Latest SIGAR Report - U.S. Poured Millions Into Afghanistan Drug Treatment Programs, it’s Unknown if they Made a Difference by Diana Stancy Correll - Military Times
The U.S. poured more than $50 million into drug treatment programs in Afghanistan between 2013 to 2018 — but it’s unclear if the programs are making a difference, according to the Special Inspector General for Afghanistan Reconstruction.
Afghanistan is one of the world’s top producers of opioids and approximately 2.9 million to 3.6 million people in Afghanistan are users of drugs like opium and heroin, according to the 2015 Afghanistan National Drug Use Survey conducted by SGI Global LLC.
Meanwhile, the U.S. is battling an opioid epidemic at home. The National Institute on Drug Abuse estimates approximately 1.7 million people faced substance use disorders connected to prescription opioid pain relievers in 2017.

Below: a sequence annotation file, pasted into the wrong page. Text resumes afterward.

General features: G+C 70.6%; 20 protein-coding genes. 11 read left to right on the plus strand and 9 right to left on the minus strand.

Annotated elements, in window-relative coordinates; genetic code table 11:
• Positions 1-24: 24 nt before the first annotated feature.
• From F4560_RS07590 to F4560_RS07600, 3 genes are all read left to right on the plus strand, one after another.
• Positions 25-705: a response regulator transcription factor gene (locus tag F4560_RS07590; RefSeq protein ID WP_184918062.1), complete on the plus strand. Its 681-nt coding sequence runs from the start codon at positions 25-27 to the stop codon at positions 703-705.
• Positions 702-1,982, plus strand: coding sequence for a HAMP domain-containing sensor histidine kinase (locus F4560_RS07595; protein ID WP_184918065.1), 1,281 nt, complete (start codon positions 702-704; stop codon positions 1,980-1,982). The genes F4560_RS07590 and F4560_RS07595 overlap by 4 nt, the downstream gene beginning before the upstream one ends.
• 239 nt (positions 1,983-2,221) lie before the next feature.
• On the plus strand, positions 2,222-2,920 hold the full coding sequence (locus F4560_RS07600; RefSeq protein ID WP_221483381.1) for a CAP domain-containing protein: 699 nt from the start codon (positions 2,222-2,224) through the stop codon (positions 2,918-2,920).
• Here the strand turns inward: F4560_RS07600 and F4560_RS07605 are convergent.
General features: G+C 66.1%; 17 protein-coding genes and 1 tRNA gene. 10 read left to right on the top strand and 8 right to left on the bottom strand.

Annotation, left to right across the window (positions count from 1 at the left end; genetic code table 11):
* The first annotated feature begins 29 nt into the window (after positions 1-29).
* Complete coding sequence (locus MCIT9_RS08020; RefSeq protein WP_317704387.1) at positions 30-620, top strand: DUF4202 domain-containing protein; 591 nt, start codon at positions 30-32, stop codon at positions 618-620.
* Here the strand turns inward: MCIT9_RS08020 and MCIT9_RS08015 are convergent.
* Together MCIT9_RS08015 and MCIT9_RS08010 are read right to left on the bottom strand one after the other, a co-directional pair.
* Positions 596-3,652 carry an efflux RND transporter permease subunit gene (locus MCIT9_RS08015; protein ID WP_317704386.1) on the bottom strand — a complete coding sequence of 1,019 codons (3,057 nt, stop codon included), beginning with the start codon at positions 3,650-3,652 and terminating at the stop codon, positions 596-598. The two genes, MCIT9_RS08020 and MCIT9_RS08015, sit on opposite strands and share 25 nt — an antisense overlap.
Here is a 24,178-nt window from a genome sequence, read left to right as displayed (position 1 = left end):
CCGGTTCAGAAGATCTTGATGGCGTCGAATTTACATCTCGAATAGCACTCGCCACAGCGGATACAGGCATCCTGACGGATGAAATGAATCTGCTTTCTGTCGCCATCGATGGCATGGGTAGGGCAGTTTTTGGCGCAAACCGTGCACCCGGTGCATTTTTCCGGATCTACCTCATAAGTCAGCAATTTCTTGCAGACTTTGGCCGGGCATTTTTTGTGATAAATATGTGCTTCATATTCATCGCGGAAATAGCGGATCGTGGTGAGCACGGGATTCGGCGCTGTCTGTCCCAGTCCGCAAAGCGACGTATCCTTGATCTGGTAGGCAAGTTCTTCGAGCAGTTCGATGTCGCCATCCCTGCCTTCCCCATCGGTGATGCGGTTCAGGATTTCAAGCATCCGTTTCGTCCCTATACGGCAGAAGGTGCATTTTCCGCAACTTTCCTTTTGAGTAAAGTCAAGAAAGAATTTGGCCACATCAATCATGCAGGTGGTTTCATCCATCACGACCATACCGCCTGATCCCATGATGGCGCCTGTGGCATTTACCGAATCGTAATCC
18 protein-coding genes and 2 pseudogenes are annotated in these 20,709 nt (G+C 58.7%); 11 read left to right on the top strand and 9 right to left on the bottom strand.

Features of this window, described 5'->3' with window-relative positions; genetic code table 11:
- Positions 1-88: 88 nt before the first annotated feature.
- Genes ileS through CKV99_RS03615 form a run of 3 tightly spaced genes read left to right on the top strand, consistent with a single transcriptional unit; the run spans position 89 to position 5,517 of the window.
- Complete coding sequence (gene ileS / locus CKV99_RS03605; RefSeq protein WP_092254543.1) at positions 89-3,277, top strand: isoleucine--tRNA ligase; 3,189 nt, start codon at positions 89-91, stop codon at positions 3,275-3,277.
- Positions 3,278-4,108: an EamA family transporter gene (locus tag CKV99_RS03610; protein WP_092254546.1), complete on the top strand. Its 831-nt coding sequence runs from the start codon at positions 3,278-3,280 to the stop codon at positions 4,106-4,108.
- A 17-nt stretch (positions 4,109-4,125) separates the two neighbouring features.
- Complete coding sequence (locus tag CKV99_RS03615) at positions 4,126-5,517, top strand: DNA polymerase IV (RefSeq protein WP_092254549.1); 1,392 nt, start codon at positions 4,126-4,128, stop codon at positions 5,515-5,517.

In total, SIGAR said the State Department’s Bureau of International Narcotics and Law Enforcement Affairs dished out at least $50.5 million on 41 drug treatment programs implemented by its partners, the Colombo Plan and the United Nations Office on Drugs and Crime, from January 2013 to April 2018.
Despite these efforts, SIGAR determined INL was not measuring the projects’ performance and impact as State Department and Government Accountability Office guidance suggest…